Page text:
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  3. Knowledge Management Systems

Knowledge Management Systems (ISYS90035)

Graduate courseworkPoints: 12.5Not available in 2019

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Year of offerNot available in 2019
Subject levelGraduate coursework
Subject codeISYS90035
FeesSubject EFTSL, Level, Discipline & Census Date


This subject focuses on how Knowledge Management (KM) and a range of Information Technologies and analysis techniques are used to support KM initiatives in organisations. Technologies likely to be considered are: collaborative and social media tools; corporate knowledge directories; data warehouses and other repositories of organizational memory; business intelligence including data-mining; process automation; workflow and document management. The emphasis is on high-level decision-making and the rationale of technology-based initiatives and their impact on organizational knowledge and its use. This subject supports course-level objectives by allowing students to develop analytical skills to understand the complexity of real-world KM work in organisations. It promotes innovative thinking around the deployment of existing and emerging information technologies for KM. The subject contributes to the development of independent critical inquiry, analysis and reflection.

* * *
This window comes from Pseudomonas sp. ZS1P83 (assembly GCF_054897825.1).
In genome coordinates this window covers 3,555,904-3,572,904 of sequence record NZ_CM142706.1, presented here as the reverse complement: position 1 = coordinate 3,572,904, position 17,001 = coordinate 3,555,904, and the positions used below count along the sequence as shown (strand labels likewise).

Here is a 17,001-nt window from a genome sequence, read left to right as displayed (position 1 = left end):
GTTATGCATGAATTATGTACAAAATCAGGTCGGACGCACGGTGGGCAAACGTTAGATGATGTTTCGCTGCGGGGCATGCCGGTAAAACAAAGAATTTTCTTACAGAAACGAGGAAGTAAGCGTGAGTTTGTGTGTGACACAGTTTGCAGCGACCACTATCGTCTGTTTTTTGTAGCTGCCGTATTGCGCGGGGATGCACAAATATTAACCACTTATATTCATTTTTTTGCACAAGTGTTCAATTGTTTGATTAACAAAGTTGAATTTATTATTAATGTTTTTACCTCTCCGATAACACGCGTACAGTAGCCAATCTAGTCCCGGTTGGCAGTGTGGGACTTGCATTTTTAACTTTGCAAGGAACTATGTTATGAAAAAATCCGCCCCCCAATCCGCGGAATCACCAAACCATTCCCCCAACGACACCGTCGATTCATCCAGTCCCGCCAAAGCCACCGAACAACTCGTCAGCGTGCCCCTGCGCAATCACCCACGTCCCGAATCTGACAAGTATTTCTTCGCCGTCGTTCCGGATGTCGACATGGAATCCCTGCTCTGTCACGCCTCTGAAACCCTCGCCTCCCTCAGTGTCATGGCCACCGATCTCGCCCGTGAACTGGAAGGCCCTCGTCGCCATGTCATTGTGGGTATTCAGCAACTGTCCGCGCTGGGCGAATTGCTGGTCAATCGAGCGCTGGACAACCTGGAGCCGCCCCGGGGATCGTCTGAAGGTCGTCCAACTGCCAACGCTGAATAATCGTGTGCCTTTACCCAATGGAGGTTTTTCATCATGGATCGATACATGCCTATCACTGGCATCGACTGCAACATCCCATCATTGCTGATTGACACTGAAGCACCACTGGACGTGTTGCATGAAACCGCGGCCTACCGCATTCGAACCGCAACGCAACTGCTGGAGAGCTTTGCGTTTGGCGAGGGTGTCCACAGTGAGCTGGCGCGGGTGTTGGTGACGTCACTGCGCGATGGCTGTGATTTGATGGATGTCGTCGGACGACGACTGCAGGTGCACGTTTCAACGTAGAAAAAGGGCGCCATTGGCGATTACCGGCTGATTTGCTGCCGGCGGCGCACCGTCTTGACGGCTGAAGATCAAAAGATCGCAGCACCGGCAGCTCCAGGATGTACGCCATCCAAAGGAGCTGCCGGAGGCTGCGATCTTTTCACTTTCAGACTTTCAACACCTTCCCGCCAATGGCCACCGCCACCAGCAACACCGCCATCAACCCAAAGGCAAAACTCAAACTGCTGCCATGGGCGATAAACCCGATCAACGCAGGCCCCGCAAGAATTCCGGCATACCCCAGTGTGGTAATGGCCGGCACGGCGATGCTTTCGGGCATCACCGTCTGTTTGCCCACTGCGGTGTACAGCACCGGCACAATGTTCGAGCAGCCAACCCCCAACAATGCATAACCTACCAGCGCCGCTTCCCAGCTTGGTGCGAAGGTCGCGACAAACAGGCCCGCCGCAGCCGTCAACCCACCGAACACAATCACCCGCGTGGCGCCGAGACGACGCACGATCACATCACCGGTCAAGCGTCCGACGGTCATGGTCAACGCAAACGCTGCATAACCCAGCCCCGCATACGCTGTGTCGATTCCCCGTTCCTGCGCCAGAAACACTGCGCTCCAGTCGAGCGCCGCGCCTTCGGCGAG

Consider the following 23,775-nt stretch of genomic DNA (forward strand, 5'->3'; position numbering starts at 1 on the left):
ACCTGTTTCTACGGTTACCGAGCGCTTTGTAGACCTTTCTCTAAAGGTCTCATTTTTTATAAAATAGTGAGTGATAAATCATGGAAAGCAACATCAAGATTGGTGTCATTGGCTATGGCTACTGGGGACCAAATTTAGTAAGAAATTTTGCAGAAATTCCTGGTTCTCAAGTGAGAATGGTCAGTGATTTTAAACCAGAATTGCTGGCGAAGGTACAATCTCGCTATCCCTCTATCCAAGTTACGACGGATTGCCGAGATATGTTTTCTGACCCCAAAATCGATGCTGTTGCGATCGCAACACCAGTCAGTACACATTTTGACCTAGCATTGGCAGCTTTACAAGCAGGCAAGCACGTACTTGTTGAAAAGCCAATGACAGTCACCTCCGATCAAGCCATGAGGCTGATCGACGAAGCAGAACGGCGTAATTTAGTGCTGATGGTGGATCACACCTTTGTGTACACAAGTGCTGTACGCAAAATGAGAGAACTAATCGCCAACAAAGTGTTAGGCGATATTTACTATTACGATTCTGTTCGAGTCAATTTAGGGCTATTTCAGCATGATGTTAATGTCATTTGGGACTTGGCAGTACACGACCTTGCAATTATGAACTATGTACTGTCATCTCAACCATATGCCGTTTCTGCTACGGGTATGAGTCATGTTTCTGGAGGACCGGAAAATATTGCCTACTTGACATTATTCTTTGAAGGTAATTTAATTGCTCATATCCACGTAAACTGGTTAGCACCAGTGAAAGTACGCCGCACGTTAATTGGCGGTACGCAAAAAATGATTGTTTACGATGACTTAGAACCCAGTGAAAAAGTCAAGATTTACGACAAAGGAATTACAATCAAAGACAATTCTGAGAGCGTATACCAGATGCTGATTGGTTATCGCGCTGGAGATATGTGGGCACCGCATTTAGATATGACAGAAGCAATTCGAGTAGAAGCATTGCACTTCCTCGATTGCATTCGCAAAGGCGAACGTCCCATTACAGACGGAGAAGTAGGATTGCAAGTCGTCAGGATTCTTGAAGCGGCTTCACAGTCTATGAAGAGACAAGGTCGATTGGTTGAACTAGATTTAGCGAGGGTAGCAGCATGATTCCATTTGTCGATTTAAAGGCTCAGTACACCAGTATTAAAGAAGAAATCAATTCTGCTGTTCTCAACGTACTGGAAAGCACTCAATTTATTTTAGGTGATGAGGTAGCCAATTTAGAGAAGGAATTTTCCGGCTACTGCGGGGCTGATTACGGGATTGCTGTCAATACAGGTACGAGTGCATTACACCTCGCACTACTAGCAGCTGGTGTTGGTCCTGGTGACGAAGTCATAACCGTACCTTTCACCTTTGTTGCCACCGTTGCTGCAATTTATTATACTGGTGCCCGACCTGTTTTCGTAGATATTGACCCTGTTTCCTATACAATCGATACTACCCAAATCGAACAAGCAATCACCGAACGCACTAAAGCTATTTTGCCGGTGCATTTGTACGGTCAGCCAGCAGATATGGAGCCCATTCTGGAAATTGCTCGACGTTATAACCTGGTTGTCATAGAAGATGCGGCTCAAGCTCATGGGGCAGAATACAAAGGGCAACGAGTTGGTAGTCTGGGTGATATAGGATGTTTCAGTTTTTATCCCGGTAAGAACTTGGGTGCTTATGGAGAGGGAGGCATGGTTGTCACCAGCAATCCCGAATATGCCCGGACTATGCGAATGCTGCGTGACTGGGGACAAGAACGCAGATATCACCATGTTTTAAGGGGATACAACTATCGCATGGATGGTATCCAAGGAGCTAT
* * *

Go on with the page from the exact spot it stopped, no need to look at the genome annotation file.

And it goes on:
Techniques of analysis and design likely to be learned are: critical thinking, discourse analysis and design thinking. Real-world case studies in the form of fieldwork are conducted likely from the following domains: software industry; retail; creative/fashion industry; manufacturing; emergency management. Real case-study work will shape thinking about IT support for KM in these industries.

Intended learning outcomes

Intended Learning Outcomes (ILOs)

On completion of this subject the student is expected to:

  1. Understand the theoretical concepts of knowledge management and apply them to real-world situations.
  2. Be able to use qualitative techniques of analysis to identify requirements for knowledge-initiatives in response to a real-world work situation.
  3. Understand the strengths and weaknesses of different technological approaches to knowledge management.
  4. Be able to specify new high-level designs for knowledge management initiatives using discourse analysis, qualitative techniques and design thinking.
  5. Be able to analyse documented cases of knowledge management initiatives and identify their strengths and weaknesses.

Generic skills

On completion of this subject, students should have developed the following generic skills:

  • Analytical and interpretative skills, through the conceptualization of classes of technology through the analysis of a real world case
  • High-level design skills, through proposing new uses of technology to support knowledge work
  • Team-work, through working on a group project
  • Report-writing skills
  • Presentation skills.

Last updated: 18 July 2019